2. Saline Nasal Irrigation. When rinsed through your nasal passages, saline (salt water) can wash away allergens, mucus, and other debris, and help to moisten the mucous membranes.

3. Use Air Purifiers. HEPA (high-efficiency particulate air) filters are a type of mechanical air filter, which works by forcing air through a fine mesh that traps harmful allergy-causing particles such as pollen, pet dander, dust mites, and tobacco smoke. You can find HEPA filters in most air purifiers.

4. Eat Foods Rich in Bromelain. Papaya and pineapple contain the enzyme bromelain. Natural healers consider bromelain to be effective at improving breathing by reducing swelling. Try to include papaya or pineapple in your diet to reduce the incidence of allergic rhinitis. 

5. Consume Probiotics. Including probiotics like curd, idli, fermented soya bean, etc., can help improve symptoms of allergic rhinitis due to their antihistamine action. 

6. Spirulina Powder. Spirulina is a blue-green alga, which has antiallergic protective effects towards allergic rhinitis. It helps in improving the symptoms of allergic rhinitis like nasal discharge, sneezing, nasal congestion, and itching by blocking histamines. Add spirulina powder in your smoothies or juices for maximum effect. 

7. Stinging Nettle Leaves. Natural healing practitioners suggest stinging nettle as a natural antihistamine to help with allergy treatment. Add leaves to boiling water and let it sit for about 5 to 7 minutes. Strain it and drink it fully.

8. Eat Quercetin. Quercetin (a plant pigment) stabilizes the release of histamines and helps to control allergy symptoms. It’s naturally found in broccoli, cauliflower, green tea, and citrus fruits.

9. Use Peppermint & Eucalyptus Oil.  These oils work by decreasing inflammation, have anti-inflammatory effects that reduce the symptoms of bronchial asthma and allergic rhinitis. 

You can consume peppermint tea or add peppermint oil to your humidifiers. Eucalyptus essential oil is an antimicrobial agent and you can add it to each load of wash during the allergy season. You can use eucalyptus oil as a room freshener in oil diffusers.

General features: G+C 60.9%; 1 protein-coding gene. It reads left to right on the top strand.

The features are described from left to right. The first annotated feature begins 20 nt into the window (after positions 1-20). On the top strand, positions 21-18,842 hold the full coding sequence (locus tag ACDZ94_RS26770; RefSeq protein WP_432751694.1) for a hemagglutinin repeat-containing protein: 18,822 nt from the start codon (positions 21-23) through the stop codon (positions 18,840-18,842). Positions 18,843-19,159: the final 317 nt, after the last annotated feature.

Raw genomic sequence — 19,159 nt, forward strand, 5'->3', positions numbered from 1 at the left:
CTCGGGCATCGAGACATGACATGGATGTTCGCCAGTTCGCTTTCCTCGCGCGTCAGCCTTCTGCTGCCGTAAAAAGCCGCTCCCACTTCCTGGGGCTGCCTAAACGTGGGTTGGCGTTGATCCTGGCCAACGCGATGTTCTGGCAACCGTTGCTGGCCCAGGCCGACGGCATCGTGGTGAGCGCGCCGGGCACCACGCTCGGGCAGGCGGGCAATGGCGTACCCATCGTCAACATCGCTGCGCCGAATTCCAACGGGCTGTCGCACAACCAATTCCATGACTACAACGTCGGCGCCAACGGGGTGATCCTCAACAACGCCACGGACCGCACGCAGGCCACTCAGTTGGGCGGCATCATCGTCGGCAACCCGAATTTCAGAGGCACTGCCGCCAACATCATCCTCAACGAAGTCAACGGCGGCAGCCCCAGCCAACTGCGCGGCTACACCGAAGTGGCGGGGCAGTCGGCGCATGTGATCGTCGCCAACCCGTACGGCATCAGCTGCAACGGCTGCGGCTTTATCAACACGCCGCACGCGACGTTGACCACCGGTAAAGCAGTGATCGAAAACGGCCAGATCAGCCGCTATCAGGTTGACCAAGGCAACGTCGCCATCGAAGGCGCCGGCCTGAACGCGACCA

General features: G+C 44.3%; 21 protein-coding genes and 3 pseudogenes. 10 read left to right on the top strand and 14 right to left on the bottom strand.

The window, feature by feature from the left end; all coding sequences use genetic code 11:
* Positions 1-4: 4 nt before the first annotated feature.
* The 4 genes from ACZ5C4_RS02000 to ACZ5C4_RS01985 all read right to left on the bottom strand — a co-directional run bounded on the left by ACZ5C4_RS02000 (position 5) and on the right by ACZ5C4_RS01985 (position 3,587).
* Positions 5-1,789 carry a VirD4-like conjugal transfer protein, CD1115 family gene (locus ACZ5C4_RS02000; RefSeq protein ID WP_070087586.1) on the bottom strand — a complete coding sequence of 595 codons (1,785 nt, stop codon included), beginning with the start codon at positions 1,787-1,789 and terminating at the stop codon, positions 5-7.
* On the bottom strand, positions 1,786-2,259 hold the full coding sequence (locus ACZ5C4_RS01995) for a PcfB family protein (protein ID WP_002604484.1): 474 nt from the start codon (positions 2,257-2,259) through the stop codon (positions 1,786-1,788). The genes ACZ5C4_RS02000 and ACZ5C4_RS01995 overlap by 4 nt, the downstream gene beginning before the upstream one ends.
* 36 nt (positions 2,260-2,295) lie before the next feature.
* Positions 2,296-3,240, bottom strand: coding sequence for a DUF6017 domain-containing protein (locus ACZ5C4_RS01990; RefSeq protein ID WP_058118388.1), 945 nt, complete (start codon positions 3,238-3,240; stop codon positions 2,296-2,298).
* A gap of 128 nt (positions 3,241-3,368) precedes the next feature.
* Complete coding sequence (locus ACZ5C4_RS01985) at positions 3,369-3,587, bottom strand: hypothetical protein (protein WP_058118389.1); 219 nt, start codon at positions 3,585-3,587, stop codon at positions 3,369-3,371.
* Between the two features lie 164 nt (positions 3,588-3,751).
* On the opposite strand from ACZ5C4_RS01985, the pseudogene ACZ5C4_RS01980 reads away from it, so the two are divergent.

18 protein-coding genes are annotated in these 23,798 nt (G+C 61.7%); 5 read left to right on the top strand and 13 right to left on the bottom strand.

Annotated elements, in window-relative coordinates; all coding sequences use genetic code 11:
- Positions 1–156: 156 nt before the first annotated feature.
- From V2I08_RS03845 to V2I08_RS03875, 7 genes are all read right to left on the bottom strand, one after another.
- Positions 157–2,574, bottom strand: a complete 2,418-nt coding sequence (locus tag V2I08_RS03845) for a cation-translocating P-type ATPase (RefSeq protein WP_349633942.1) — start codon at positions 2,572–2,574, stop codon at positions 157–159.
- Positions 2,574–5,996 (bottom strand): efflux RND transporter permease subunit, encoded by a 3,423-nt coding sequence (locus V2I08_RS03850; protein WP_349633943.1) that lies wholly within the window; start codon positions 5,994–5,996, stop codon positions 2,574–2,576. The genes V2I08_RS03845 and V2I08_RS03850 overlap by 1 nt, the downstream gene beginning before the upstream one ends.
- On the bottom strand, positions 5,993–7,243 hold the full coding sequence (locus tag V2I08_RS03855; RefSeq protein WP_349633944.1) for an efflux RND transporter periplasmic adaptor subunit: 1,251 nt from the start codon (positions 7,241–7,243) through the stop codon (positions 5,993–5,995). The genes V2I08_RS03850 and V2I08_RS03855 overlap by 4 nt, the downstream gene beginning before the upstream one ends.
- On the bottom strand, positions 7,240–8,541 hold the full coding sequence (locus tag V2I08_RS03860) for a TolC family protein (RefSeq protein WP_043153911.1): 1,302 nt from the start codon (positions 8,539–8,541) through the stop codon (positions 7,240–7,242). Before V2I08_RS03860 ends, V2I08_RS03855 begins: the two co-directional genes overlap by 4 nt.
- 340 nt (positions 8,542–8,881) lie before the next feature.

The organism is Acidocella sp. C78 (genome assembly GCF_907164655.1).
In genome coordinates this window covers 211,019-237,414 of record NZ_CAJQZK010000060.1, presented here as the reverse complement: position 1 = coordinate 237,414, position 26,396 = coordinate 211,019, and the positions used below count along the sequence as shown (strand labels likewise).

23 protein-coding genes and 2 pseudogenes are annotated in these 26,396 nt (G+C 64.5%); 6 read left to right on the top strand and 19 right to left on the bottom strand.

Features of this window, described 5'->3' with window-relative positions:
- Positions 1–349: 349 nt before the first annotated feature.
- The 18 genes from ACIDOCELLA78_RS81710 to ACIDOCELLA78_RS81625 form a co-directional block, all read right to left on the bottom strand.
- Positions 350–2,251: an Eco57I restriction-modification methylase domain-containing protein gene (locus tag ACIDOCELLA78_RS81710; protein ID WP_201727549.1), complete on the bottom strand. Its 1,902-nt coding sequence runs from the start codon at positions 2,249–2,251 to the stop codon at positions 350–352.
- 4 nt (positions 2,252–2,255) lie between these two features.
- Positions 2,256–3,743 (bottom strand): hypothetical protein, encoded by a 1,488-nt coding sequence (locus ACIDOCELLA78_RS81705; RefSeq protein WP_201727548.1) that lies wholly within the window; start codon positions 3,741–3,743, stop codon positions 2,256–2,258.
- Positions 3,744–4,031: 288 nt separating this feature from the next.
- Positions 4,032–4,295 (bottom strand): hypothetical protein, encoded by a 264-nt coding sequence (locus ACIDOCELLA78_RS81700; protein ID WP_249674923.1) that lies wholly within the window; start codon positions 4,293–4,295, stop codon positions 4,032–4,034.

The most important way to prevent perennial allergic rhinitis is by avoiding the allergens, triggers, or the condition which causes the symptoms. If you have frequent episodes of perennial allergic rhinitis, it might help to:

  • Keep windows closed, especially during high-pollen seasons (during the months of spring).

  • Wash your hands immediately after coming home from outside, petting animals, or playing/walking in the garden.

  • Keep your bedding and mattresses clean. Vacuum them regularly to get rid of dust mites and molds.

  • Wear glasses, when outside to protect your eyes from dust, pollen, etc.

If you know the cause/allergen of your rhinitis, it is advisable to stay away from the allergen by staying indoors, keeping the doors and windows closed, and washing your hands frequently, and changing clothes regularly. If your symptoms don’t go away for more than 2 weeks, get yourself checked with an allergy specialist/ENT/general physician.


1. The American Academy of Allergy, Asthma & Immunology. 2021. Rhinitis | AAAAI. [online] Available at: <> [Accessed 8 March 2021].

2. ACAAI Public Website. 2021. Hay Fever (Rhinitis) | Symptoms & Treatment | ACAAI Public Website. [online] Available at: <> [Accessed 8 March 2021].

3. 2021. Diagnosing Rhinitis: Allergic vs. Nonallergic. [online] Available at: <> [Accessed 8 March 2021].